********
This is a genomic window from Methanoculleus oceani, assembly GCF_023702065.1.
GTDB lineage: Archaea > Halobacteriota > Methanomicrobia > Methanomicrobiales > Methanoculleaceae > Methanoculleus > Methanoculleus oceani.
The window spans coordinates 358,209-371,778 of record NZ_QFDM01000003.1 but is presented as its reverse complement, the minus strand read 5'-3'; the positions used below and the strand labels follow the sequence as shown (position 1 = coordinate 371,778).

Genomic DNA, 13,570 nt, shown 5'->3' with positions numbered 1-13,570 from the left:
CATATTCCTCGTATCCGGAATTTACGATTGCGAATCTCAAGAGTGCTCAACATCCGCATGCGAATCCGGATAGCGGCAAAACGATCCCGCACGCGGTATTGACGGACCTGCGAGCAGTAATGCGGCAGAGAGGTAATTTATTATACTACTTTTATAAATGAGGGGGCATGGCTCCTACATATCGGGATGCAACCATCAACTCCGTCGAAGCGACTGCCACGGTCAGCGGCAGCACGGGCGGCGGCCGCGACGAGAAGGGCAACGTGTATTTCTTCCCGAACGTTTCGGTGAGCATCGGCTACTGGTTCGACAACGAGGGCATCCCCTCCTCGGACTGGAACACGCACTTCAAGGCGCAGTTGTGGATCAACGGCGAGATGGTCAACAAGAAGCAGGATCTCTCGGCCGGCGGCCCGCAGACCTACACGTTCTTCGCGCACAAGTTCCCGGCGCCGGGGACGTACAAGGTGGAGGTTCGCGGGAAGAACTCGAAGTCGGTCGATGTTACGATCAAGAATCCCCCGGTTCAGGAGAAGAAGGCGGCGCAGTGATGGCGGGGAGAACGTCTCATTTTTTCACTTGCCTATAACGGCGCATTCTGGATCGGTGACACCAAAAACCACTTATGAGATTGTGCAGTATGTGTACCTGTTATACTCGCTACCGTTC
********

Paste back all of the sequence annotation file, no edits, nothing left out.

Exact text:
This is a genomic window from Methanoculleus oceani, assembly GCF_023702065.1.
GTDB lineage: Archaea > Halobacteriota > Methanomicrobia > Methanomicrobiales > Methanoculleaceae > Methanoculleus > Methanoculleus oceani.
The window spans coordinates 358,209-371,778 of record NZ_QFDM01000003.1 but is presented as its reverse complement, the minus strand read 5'-3'; the positions used below and the strand labels follow the sequence as shown (position 1 = coordinate 371,778).

Genomic DNA, 13,570 nt, shown 5'->3' with positions numbered 1-13,570 from the left:
CATATTCCTCGTATCCGGAATTTACGATTGCGAATCTCAAGAGTGCTCAACATCCGCATGCGAATCCGGATAGCGGCAAAACGATCCCGCACGCGGTATTGACGGACCTGCGAGCAGTAATGCGGCAGAGAGGTAATTTATTATACTACTTTTATAAATGAGGGGGCATGGCTCCTACATATCGGGATGCAACCATCAACTCCGTCGAAGCGACTGCCACGGTCAGCGGCAGCACGGGCGGCGGCCGCGACGAGAAGGGCAACGTGTATTTCTTCCCGAACGTTTCGGTGAGCATCGGCTACTGGTTCGACAACGAGGGCATCCCCTCCTCGGACTGGAACACGCACTTCAAGGCGCAGTTGTGGATCAACGGCGAGATGGTCAACAAGAAGCAGGATCTCTCGGCCGGCGGCCCGCAGACCTACACGTTCTTCGCGCACAAGTTCCCGGCGCCGGGGACGTACAAGGTGGAGGTTCGCGGGAAGAACTCGAAGTCGGTCGATGTTACGATCAAGAATCCCCCGGTTCAGGAGAAGAAGGCGGCGCAGTGATGGCGGGGAGAACGTCTCATTTTTTCACTTGCCTATAACGGCGCATTCTGGATCGGTGACACCAAAAACCACTTATGAGATTGTGCAGTATGTGTACCTGTTATACTCGCTACCGTTC